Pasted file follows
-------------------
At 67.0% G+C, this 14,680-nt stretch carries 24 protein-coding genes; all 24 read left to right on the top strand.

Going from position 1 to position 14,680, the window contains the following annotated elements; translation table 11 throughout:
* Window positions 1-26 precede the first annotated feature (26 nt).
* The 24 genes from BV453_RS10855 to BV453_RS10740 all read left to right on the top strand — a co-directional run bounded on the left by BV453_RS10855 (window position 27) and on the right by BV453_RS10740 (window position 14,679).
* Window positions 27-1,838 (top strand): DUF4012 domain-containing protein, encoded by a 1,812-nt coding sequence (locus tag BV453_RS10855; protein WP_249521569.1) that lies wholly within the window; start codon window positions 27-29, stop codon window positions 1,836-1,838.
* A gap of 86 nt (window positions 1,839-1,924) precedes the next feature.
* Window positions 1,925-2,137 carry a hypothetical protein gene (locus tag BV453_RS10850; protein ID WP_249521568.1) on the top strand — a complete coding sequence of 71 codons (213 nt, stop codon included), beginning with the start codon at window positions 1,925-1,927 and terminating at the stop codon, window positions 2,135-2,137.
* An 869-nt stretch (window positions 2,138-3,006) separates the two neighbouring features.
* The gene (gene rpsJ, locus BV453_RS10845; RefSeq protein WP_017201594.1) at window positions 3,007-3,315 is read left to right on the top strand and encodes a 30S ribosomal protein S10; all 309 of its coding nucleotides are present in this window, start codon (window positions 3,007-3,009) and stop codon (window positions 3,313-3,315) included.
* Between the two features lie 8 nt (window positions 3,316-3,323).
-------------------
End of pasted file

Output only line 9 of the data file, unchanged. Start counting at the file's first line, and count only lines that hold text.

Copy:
* The gene (gene rpsJ, locus BV453_RS10845; RefSeq protein WP_017201594.1) at window positions 3,007-3,315 is read left to right on the top strand and encodes a 30S ribosomal protein S10; all 309 of its coding nucleotides are present in this window, start codon (window positions 3,007-3,009) and stop codon (window positions 3,313-3,315) included.